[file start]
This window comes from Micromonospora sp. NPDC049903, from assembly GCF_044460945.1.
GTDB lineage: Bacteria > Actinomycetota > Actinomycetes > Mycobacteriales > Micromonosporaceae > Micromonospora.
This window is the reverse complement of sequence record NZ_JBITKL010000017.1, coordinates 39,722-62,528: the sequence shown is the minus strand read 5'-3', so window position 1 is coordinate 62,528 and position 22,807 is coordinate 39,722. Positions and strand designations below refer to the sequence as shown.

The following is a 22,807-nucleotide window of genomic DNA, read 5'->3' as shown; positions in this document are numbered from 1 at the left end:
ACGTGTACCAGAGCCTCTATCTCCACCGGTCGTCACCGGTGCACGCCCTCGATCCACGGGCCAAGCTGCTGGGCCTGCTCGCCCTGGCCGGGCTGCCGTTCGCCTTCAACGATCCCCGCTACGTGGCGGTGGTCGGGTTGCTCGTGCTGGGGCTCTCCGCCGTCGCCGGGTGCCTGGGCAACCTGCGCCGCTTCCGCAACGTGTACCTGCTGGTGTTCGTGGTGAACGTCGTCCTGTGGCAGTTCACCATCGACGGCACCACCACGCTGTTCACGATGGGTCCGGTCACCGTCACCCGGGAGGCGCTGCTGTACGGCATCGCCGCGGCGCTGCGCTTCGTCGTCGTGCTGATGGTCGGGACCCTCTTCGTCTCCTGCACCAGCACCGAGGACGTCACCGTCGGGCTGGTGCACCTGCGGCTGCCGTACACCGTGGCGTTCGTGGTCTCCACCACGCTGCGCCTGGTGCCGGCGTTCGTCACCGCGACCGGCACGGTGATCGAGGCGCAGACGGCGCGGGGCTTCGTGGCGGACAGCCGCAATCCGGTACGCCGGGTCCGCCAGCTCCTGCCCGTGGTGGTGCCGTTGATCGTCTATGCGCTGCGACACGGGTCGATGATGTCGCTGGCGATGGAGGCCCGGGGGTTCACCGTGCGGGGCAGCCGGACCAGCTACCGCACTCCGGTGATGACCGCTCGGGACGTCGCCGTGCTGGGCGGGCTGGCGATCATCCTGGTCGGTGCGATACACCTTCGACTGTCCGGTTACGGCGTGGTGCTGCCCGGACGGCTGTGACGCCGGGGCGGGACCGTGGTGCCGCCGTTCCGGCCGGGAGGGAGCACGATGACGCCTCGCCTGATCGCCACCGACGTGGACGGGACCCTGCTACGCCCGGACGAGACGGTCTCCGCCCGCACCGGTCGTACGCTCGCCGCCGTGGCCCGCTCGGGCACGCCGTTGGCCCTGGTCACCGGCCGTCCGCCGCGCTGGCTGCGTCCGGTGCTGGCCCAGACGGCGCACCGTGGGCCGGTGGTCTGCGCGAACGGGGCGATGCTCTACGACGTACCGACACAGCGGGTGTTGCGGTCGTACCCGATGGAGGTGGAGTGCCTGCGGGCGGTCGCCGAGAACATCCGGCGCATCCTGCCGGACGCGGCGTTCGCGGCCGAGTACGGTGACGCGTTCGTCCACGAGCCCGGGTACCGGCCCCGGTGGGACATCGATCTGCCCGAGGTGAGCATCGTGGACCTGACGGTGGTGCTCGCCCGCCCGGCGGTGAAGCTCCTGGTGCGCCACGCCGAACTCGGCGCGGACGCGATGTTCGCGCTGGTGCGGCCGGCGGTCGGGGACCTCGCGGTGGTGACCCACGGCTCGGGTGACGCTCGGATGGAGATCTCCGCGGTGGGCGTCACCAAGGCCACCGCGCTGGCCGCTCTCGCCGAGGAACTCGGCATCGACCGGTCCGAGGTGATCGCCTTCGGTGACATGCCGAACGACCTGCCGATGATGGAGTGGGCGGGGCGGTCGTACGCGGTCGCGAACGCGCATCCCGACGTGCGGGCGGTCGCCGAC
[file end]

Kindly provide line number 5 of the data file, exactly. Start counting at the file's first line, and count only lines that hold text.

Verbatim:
ACGTGTACCAGAGCCTCTATCTCCACCGGTCGTCACCGGTGCACGCCCTCGATCCACGGGCCAAGCTGCTGGGCCTGCTCGCCCTGGCCGGGCTGCCGTTCGCCTTCAACGATCCCCGCTACGTGGCGGTGGTCGGGTTGCTCGTGCTGGGGCTCTCCGCCGTCGCCGGGTGCCTGGGCAACCTGCGCCGCTTCCGCAACGTGTACCTGCTGGTGTTCGTGGTGAACGTCGTCCTGTGGCAGTTCACCATCGACGGCACCACCACGCTGTTCACGATGGGTCCGGTCACCGTCACCCGGGAGGCGCTGCTGTACGGCATCGCCGCGGCGCTGCGCTTCGTCGTCGTGCTGATGGTCGGGACCCTCTTCGTCTCCTGCACCAGCACCGAGGACGTCACCGTCGGGCTGGTGCACCTGCGGCTGCCGTACACCGTGGCGTTCGTGGTCTCCACCACGCTGCGCCTGGTGCCGGCGTTCGTCACCGCGACCGGCACGGTGATCGAGGCGCAGACGGCGCGGGGCTTCGTGGCGGACAGCCGCAATCCGGTACGCCGGGTCCGCCAGCTCCTGCCCGTGGTGGTGCCGTTGATCGTCTATGCGCTGCGACACGGGTCGATGATGTCGCTGGCGATGGAGGCCCGGGGGTTCACCGTGCGGGGCAGCCGGACCAGCTACCGCACTCCGGTGATGACCGCTCGGGACGTCGCCGTGCTGGGCGGGCTGGCGATCATCCTGGTCGGTGCGATACACCTTCGACTGTCCGGTTACGGCGTGGTGCTGCCCGGACGGCTGTGACGCCGGGGCGGGACCGTGGTGCCGCCGTTCCGGCCGGGAGGGAGCACGATGACGCCTCGCCTGATCGCCACCGACGTGGACGGGACCCTGCTACGCCCGGACGAGACGGTCTCCGCCCGCACCGGTCGTACGCTCGCCGCCGTGGCCCGCTCGGGCACGCCGTTGGCCCTGGTCACCGGCCGTCCGCCGCGCTGGCTGCGTCCGGTGCTGGCCCAGACGGCGCACCGTGGGCCGGTGGTCTGCGCGAACGGGGCGATGCTCTACGACGTACCGACACAGCGGGTGTTGCGGTCGTACCCGATGGAGGTGGAGTGCCTGCGGGCGGTCGCCGAGAACATCCGGCGCATCCTGCCGGACGCGGCGTTCGCGGCCGAGTACGGTGACGCGTTCGTCCACGAGCCCGGGTACCGGCCCCGGTGGGACATCGATCTGCCCGAGGTGAGCATCGTGGACCTGACGGTGGTGCTCGCCCGCCCGGCGGTGAAGCTCCTGGTGCGCCACGCCGAACTCGGCGCGGACGCGATGTTCGCGCTGGTGCGGCCGGCGGTCGGGGACCTCGCGGTGGTGACCCACGGCTCGGGTGACGCTCGGATGGAGATCTCCGCGGTGGGCGTCACCAAGGCCACCGCGCTGGCCGCTCTCGCCGAGGAACTCGGCATCGACCGGTCCGAGGTGATCGCCTTCGGTGACATGCCGAACGACCTGCCGATGATGGAGTGGGCGGGGCGGTCGTACGCGGTCGCGAACGCGCATCCCGACGTGCGGGCGGTCGCCGAC